Five Methods To Check Your Current Runlevel In Linux?

A run level is an operating system state on Linux system.

There are seven runlevels exist, numbered from zero to six.

A system can be booted into any of the given runlevel. Run levels are identified by numbers.

Each runlevel designates a different system configuration and allows access to a different combination of processes.

By default Linux boots either to runlevel 3 or to runlevel 5.

Only one runlevel is executed at a time on startup. It doesn’t execute one after another.

The default runlevel for a system is specified in the /etc/inittab file for SysVinit system.

But systemd systems doesn’t read this file and it uses the following file /etc/systemd/system/default.target to get default runlevel information.

We can check the Linux system current runlevel using the below five methods.

  • runlevel Command: runlevel prints the previous and current runlevel of the system.
  • who Command: Print information about users who are currently logged in. It will print the runlevel information with “-r” option.
  • systemctl Command: It controls the systemd system and service manager.
  • Using /etc/inittab File: The default runlevel for a system is specified in the /etc/inittab file for SysVinit System.
  • Using /etc/systemd/system/default.target File: The default runlevel for a system is specified in the /etc/systemd/system/default.target file for systemd System.

Detailed runlevels information is described in the below table.

Runlevel SysVinit System systemd System
0 Shutdown or Halt the system shutdown.target
1 Single user mode rescue.target
2 Multiuser, without NFS multi-user.target
3 Full multiuser mode multi-user.target
4 unused multi-user.target
5 X11 (Graphical User Interface) graphical.target
6 reboot the system reboot.target

The system will execute the programs/service based on the runlevel.

For SysVinit system, it will be execute from the following location.

  • Run level 0 – /etc/rc.d/rc0.d/
  • Run level 1 – /etc/rc.d/rc1.d/
  • Run level 2 – /etc/rc.d/rc2.d/
  • Run level 3 – /etc/rc.d/rc3.d/
  • Run level 4 – /etc/rc.d/rc4.d/
  • Run level 5 – /etc/rc.d/rc5.d/
  • Run level 6 – /etc/rc.d/rc6.d/

For systemd system, it will be execute from the following location.

  • runlevel1.target – /etc/systemd/system/rescue.target
  • runlevel2.target – /etc/systemd/system/multi-user.target.wants
  • runlevel3.target – /etc/systemd/system/multi-user.target.wants
  • runlevel4.target – /etc/systemd/system/multi-user.target.wants
  • runlevel5.target – /etc/systemd/system/graphical.target.wants

1) How To Check Your Current Runlevel In Linux Using runlevel Command?

runlevel prints the previous and current runlevel of the system.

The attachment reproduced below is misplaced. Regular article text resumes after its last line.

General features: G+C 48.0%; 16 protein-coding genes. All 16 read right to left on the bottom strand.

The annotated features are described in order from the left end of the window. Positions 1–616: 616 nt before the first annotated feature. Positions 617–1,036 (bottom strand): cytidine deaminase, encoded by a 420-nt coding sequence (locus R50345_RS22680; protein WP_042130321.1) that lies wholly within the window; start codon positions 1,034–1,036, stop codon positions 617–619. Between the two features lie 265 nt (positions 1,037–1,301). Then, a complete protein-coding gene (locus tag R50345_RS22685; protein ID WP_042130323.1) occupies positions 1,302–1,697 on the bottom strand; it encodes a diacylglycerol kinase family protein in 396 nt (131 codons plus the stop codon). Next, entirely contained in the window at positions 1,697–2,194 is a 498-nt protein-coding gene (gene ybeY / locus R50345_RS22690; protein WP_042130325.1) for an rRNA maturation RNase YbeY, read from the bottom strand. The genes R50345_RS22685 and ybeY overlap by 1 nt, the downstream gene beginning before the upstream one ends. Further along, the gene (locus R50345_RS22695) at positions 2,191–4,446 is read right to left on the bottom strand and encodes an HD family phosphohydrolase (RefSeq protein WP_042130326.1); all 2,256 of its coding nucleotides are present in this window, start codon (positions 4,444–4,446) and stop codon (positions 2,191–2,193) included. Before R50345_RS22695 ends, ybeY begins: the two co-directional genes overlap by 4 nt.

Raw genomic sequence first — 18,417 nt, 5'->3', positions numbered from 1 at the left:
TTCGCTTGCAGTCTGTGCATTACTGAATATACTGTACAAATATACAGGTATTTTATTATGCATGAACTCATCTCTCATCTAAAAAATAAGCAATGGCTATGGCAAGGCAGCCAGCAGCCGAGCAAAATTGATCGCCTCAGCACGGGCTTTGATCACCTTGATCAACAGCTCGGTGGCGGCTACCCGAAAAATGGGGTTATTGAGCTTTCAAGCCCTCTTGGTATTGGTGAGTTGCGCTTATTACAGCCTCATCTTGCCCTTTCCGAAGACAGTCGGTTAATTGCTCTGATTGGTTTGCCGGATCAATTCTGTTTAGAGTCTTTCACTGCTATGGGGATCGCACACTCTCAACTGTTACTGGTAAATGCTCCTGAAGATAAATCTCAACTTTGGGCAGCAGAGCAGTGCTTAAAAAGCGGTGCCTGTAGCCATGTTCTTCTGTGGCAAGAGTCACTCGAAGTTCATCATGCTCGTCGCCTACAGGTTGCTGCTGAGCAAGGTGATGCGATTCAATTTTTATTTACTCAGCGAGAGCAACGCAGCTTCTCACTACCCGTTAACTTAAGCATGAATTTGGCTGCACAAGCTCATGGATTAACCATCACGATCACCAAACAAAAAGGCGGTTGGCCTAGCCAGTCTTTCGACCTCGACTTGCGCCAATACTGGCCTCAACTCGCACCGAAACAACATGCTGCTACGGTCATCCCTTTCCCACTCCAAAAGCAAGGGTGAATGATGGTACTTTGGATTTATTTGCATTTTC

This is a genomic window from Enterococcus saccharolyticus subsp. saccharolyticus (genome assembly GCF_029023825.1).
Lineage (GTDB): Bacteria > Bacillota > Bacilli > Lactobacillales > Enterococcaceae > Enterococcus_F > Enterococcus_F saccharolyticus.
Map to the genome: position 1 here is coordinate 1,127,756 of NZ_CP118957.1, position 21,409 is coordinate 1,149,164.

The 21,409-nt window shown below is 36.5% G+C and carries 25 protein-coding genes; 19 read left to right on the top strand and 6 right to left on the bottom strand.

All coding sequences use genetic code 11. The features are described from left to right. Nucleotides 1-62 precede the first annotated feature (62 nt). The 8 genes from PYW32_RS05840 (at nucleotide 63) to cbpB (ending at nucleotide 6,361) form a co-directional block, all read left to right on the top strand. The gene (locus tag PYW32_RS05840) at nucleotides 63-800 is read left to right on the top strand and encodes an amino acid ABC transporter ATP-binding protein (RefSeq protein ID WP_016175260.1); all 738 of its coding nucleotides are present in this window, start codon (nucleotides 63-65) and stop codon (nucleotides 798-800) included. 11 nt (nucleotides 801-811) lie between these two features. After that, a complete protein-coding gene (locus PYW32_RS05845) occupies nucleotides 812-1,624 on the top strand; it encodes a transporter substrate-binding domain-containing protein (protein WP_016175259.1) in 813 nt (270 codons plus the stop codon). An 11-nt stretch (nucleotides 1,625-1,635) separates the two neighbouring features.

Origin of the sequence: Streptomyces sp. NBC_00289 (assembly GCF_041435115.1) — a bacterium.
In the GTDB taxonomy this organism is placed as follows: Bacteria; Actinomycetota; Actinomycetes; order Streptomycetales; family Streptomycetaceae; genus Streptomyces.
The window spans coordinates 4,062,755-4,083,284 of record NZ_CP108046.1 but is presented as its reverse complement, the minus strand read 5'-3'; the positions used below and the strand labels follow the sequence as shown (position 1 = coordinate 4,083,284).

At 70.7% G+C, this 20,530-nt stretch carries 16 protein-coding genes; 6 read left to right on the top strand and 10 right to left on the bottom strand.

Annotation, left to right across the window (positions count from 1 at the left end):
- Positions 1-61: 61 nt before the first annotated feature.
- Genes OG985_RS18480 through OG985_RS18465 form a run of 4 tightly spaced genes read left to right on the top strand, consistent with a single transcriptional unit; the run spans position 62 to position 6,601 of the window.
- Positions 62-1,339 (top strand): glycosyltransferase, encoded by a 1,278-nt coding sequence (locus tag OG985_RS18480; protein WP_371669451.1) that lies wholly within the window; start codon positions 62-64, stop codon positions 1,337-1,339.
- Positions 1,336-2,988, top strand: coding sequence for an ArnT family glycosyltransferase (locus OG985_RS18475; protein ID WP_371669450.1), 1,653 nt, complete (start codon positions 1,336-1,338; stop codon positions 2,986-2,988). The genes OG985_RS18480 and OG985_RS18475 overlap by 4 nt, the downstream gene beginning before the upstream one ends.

$ runlevel
N 5
  • N: “N” indicates that the runlevel has not been changed since the system was booted.
  • 5: “5” indicates the current runlevel of the system.

2) How To Check Your Current Runlevel In Linux Using who Command?

Print information about users who are currently logged in. It will print the runlevel information with -r option.

$ who -r
         run-level 5  2019-04-22 09:32

3) How To Check Your Current Runlevel In Linux Using systemctl Command?

systemctl is used to controls the systemd system and service manager. systemd is system and service manager for Unix like operating systems.

It can work as a drop-in replacement for sysvinit system. systemd is the first process get started by kernel and holding PID 1.

systemd uses .service files Instead of bash scripts (SysVinit uses). systemd sorts all daemons into their own Linux cgroups and you can see the system hierarchy by exploring /cgroup/systemd file.

$ systemctl get-default
graphical.target

4) How To Check Your Current Runlevel In Linux Using /etc/inittab File?

The default runlevel for a system is specified in the /etc/inittab file for SysVinit System but systemd systemd doesn’t read the files.

So, it will work only on SysVinit system and not in systemd system.

$ cat /etc/inittab 
# inittab is only used by upstart for the default runlevel.
#
# ADDING OTHER CONFIGURATION HERE WILL HAVE NO EFFECT ON YOUR SYSTEM.
#
# System initialization is started by /etc/init/rcS.conf
#
# Individual runlevels are started by /etc/init/rc.conf
#
# Ctrl-Alt-Delete is handled by /etc/init/control-alt-delete.conf
#
# Terminal gettys are handled by /etc/init/tty.conf and /etc/init/serial.conf,
# with configuration in /etc/sysconfig/init.
#
# For information on how to write upstart event handlers, or how
# upstart works, see init(5), init(8), and initctl(8).
#
# Default runlevel. The runlevels used are:
#   0 - halt (Do NOT set initdefault to this)
#   1 - Single user mode
#   2 - Multiuser, without NFS (The same as 3, if you do not have networking)
#   3 - Full multiuser mode
#   4 - unused
#   5 - X11
#   6 - reboot (Do NOT set initdefault to this)
# 
id:5:initdefault:

5) How To Check Your Current Runlevel In Linux Using /etc/systemd/system/default.target File?

The default runlevel for a system is specified in the /etc/systemd/system/default.target file for systemd System.

It doesn’t work on SysVinit system.

$ cat /etc/systemd/system/default.target
#  This file is part of systemd.
#
#  systemd is free software; you can redistribute it and/or modify it
#  under the terms of the GNU Lesser General Public License as published by
#  the Free Software Foundation; either version 2.1 of the License, or
#  (at your option) any later version.

[Unit]
Description=Graphical Interface
Documentation=man:systemd.special(7)
Requires=multi-user.target
Wants=display-manager.service
Conflicts=rescue.service rescue.target
After=multi-user.target rescue.service rescue.target display-manager.service
AllowIsolate=yes

Magesh Maruthamuthu

Love to play with all Linux distribution

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